Risk comes from not knowing what you’re doing.
I remember what the old days were like. Leisure and bliss, that’s what. Stroll down aisle. Find seat. Arrange optimal carry-on access. Sit. Close eyes. Nap? Or read. Gaze out the window. Yum, is that airplane food I smell? (My wife says I’m abnormal for looking forward to meals on planes.) Nap or read some more. Listen to music. While eating. Or reading. Go crazy and do all three. Land. Stretch, grab carry-on, deplane, arrive. Refreshed.
That was life before Enoch. After he came along, our first flight was home for Christmas when he was five months old. In those days, just getting out of the house with him was a challenge. Doing it with luggage and then having to check it all in at the airport? It hardly felt familiar to anything I’d done before. We had way too much stuff. I started getting flustered as we stumble-bumble-fumbled through security. Up went the stress a few more notches when I looked at the time and saw we would have to hurry if we were going to make it. I tried to think what day it was, and if it was the same one we’d left home on. As we speed-clunked to our gate with our carry-ons, I felt irritated with every person standing remotely in my way. We arrived to find the flight had already boarded. The airline staff took our stubs and hustled us through.
We arrived at the mouth of the plane aisle, and panic set in. I squinted toward our seats. Had nobody seen all our stuff? Why hadn’t we been pre-boarded?
Oh right, late. But how are we supposed to get all this stuff back there? And another thing, what is WRONG with us? People have been having kids since like forever—it doesn’t seem it should be this hard.
I glanced at little Enoch’s face. Oblivious.
Buddy, you cannot walk, you cannot talk, and bringing you has turned this into something like no other trip I’ve ever taken.
Babies, who really cannot do anything that might be called…useful, have luggage and accessory requirements rivaling those of a touring Maharaja. I was baptized that day. In spite of having been warned ahead of time by more people than I could count, I came to know deep in my soul right there on that plane: my life really was never going to be the same. Sure, the change kids make would grow to become an expected, welcome part of life, a humorous familiarity, a point of commonality with friends and strangers alike. But that day was revelation itself as The Question was born. I came later to call it The Mantra Question. No father forgets his first encounter with The Mantra Question:
How can one…little person…require
We pushed, pulled, lifted, and wrestled Mr. Maharaja’s stuff down the aisle. A stroller (you could bring them in those days!), Tammy’s carry-on, Tammy’s purse, the diaper bag, a toy bag, loose toys, Enoch’s blankie, Enoch’s carry-on, a sippy cup, my carry-on. I vowed the next time to get serious. Either go all the way and bring that kitchen sink, or else eliminate my own stuff entirely. If I couldn’t wear it, I would leave it. Or burn it.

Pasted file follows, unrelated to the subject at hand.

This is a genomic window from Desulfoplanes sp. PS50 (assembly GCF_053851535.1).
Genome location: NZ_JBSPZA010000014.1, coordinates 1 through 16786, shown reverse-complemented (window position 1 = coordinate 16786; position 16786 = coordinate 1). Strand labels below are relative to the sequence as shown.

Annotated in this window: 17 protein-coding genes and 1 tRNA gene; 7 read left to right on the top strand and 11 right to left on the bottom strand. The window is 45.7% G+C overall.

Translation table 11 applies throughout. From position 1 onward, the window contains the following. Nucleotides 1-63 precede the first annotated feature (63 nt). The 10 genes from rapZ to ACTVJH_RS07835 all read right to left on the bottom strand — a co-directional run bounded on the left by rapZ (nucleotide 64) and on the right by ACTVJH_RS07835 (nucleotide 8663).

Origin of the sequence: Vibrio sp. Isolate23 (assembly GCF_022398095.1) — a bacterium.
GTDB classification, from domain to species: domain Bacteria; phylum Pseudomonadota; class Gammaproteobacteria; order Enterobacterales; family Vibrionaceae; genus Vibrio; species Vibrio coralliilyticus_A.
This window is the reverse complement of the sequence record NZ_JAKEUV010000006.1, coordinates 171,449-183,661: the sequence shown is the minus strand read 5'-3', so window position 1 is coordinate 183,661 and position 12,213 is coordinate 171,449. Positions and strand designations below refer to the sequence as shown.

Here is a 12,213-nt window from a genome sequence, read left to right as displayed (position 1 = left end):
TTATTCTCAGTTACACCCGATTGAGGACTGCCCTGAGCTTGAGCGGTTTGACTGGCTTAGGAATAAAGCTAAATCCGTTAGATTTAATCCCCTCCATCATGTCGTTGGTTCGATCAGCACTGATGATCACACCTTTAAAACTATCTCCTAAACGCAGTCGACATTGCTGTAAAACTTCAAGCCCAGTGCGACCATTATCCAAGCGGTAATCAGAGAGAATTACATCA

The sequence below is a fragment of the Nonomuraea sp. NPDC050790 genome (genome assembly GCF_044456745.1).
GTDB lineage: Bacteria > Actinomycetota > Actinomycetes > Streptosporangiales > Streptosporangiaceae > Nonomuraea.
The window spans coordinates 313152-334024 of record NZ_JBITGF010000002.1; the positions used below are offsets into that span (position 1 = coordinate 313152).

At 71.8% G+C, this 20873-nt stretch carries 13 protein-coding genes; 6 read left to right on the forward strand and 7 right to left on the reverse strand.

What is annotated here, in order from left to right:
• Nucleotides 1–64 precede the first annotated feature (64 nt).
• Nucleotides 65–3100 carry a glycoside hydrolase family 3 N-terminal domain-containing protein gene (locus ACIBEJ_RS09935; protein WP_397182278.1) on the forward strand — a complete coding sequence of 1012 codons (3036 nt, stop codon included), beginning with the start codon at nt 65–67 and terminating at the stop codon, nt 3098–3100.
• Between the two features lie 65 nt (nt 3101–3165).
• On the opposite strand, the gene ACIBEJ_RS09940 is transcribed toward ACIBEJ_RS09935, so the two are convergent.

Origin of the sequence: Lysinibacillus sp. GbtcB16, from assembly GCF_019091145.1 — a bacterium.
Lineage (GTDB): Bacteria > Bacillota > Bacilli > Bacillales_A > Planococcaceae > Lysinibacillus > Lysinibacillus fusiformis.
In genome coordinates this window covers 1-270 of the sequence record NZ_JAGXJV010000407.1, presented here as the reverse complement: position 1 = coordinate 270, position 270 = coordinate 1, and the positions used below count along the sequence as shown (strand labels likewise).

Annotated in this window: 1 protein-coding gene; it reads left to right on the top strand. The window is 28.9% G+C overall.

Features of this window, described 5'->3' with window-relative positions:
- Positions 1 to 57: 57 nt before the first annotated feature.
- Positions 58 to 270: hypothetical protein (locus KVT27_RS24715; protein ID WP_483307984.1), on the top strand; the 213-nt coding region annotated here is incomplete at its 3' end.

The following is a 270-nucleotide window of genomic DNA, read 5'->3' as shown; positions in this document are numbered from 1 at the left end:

We inched closer to our seats, banging a cadence to my chanting while I willed four consecutive empty overhead bins into being. When at last we got to our row, I checked our seat mates for cobwebs and began formulating a plan for hoisting the stockpile overhead. Then it hit me: the baby.
What am I supposed to do with the baby?
I had no plan, I had no experience. The floor?
No, I don’t think I can put him on the floor.
The flight attendants were seating other stragglers. Tammy and I needed all four hands in our scramble to get stowed before takeoff. What was that wonderful smell coming from the galley?
Forget that! Focus.
I scanned wildly for a friendly face. A guy three rows back made eye contact. Good enough. I got to him in one leap.
In later years, in optimistic moods, I would most of the time be almost definitely fairly sure that I had waited for his response before leaving Enoch in his arms.
I was back to Tammy in a flash and we got everything overhead in record time, triumphantly utilizing a final scrap of luggage to wedge tight the travel stroller that had been refusing to stay up. Then I saw her face: vexed. Extremely vexed. Not at falling strollers, but at failing husbands, husbands who passed off offspring to strangers. So I found a bin door latch that didn’t need tinkering and tinkered, which blocked mom’s access to the aisle; she sat. I leapt. I found our son gazing into the wide grin of his benefactor.
“Thanks, man,” I said.
His laugh and loud “No problem” drew chuckles from everyone around.
I plopped my sweating self into a seat at last, and now had thoughts only for my defense. I needed something…witty. To create a diversion, to save my skin in the coming onslaught. But a sideways glance revealed the danger had passed. In spite of her best efforts, the corners of Tammy’s mouth were turning up and she shook her head. The laughter had already saved me.
Today’s excerpt is from chapter “Fabulously Harebrained.”
This has been Part 2 of a 5-part Book Excerpt Series in the run-up to Orphan Sunday on November 8.
Stay tuned for details before the end of the series on how you can pre-order your own copy of Lily Was the Valley: Undone by Adoption.
Thanks for reading!